If you've counted being a king among the things that you've missed out in this
lifetime, here's an excellent way to rub it in. After the recent hugely publicized
exhibition at Delhi, the exquisite Nizam jewelry is in Hyderabad now, where it
really belongs, under tight security at the Salarjung Museum. Here's your chance
to understand exactly what M C Hammer must have gone through that he sang, "You
can see but you can't touch".
The collection of the late Nizam has a history as fabulous as the jewels themselves. And though the Government of India acquired the jewelry from the NJT on January 12, 1995, paying Rs 218 crore, it is said it is valued today at Rs 5,000 crore in the international market.
173 pieces of gold and diamond might not seem pathetically low, but these are still only a few of what were originally possessed by the Nizam, most of which are said to have been sold in other countries. Only a few of the well known pieces of jewelry, worn and documented through photographs, were made part of the Nizam Jewelry Trust (NJT), and it is these which were acquired by the government.
The most fabulous among them is the Jacob diamond, which weighs 184.75 carats and is considered to be the seventh largest diamond in size. This was originally bought in London by a Jewish trader from Africa, who then brought this diamond to India and sold it to the sixth Nizam.
"Almost all the articles have descended to the successive rulers from the founder of the dynasty and his son and successor, and have constituted the secret personal property of my predecessors,'' wrote the last Nizam Mir Osman Ali Khan to the government on June 4, 1949.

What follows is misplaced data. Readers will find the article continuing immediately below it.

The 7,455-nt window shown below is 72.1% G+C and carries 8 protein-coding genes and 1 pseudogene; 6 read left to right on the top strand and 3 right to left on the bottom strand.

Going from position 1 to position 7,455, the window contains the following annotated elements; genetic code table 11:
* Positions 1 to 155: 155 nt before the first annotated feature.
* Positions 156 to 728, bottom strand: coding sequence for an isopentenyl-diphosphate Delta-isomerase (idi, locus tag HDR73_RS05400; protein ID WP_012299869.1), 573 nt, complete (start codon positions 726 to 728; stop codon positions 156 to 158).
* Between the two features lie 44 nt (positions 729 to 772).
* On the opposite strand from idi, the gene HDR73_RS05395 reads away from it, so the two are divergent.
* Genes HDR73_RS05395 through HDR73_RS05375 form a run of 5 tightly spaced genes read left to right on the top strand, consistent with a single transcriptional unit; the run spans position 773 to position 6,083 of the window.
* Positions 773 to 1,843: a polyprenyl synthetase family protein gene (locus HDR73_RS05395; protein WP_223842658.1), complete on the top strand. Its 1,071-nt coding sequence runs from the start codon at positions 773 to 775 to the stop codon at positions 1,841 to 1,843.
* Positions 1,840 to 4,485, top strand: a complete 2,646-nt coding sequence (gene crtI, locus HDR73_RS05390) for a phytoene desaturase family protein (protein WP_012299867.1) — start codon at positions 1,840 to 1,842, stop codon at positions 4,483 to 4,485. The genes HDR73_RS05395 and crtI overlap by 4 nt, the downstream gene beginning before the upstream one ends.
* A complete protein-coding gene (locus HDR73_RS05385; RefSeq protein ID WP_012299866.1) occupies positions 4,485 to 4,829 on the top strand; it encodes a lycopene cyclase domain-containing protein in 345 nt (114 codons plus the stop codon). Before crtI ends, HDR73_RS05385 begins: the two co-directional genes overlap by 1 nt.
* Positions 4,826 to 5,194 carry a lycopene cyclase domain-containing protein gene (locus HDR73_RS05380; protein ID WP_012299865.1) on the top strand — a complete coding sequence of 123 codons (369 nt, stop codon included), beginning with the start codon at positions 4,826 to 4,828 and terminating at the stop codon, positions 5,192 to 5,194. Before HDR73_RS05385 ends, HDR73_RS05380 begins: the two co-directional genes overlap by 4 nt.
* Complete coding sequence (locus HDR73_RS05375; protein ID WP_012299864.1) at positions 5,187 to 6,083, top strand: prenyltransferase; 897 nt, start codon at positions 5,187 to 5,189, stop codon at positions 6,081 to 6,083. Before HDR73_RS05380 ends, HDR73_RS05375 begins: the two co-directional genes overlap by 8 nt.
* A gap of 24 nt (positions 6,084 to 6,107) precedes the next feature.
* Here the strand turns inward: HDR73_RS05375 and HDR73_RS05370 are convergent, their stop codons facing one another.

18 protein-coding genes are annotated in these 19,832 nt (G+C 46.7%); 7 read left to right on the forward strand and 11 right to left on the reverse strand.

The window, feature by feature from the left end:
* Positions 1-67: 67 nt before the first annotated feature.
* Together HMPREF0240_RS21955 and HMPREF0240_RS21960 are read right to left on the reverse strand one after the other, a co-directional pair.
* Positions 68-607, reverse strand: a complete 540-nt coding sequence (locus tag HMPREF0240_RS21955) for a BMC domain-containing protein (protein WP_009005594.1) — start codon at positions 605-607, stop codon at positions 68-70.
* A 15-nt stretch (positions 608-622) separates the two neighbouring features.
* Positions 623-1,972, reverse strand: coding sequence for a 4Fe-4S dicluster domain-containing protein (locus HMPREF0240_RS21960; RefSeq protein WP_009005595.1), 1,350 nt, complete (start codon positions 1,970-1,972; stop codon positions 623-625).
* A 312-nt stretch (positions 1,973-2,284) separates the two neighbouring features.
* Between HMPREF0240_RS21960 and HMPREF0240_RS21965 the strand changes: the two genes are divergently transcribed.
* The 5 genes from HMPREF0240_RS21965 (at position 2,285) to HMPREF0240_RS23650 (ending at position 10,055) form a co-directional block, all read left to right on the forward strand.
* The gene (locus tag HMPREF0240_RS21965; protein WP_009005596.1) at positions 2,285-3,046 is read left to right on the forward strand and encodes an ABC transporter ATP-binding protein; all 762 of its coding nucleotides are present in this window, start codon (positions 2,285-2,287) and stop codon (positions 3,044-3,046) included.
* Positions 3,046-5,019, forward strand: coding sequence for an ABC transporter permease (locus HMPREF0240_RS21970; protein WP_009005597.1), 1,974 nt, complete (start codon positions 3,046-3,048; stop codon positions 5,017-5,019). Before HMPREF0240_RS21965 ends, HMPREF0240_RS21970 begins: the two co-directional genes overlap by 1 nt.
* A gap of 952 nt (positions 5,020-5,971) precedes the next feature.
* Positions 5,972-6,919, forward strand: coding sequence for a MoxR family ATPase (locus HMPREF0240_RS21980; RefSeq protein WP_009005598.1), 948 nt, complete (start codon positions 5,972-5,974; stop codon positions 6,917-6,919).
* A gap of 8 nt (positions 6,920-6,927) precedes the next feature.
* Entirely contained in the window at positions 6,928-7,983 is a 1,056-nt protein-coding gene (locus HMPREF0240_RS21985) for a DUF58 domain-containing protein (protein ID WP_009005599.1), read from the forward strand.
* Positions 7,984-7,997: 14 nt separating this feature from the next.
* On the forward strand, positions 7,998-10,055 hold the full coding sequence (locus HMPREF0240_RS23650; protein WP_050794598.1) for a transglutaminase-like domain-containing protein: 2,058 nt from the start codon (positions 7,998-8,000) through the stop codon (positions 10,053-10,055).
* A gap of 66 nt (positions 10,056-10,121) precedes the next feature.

The jewelry designing was influenced partly by Mughal designs and partly by those of the local artisans of the Asaf Jahi periods. Some of the designs and styles were British, while the others were heavy and chunky.
The official jewelers of the Nizams were P Orr, Madras, and Dinshaw Guzdar, Bombay. Incidentally it was Guzdar, the trusted appraiser of the Nizams, who also made an inventory of the jewelry of the seventh Nizam in the 1950s.
The jewelry reflects the brilliance of the Golconda diamonds. Almost all of them had diamonds; some of them were uncut, while the others were cut into magnificent pieces by local artisans. What gives the diamonds a greater importance is that 99 per cent of them were mined from the Golconda Diamond Mines, the owners of the mines being the Nizams. Though little is known of the origin of many pieces, many are said to have been acquired by the first Nizam in the 1720s. Some were acquired from the Mughals, and the Nizams also bought a number of pieces from the collection of the Russian Czars.
These brilliant pieces will be on display for the public for two months. For further
information, please contact A K V S Reddy, Director, SJM, at 452-3211/12.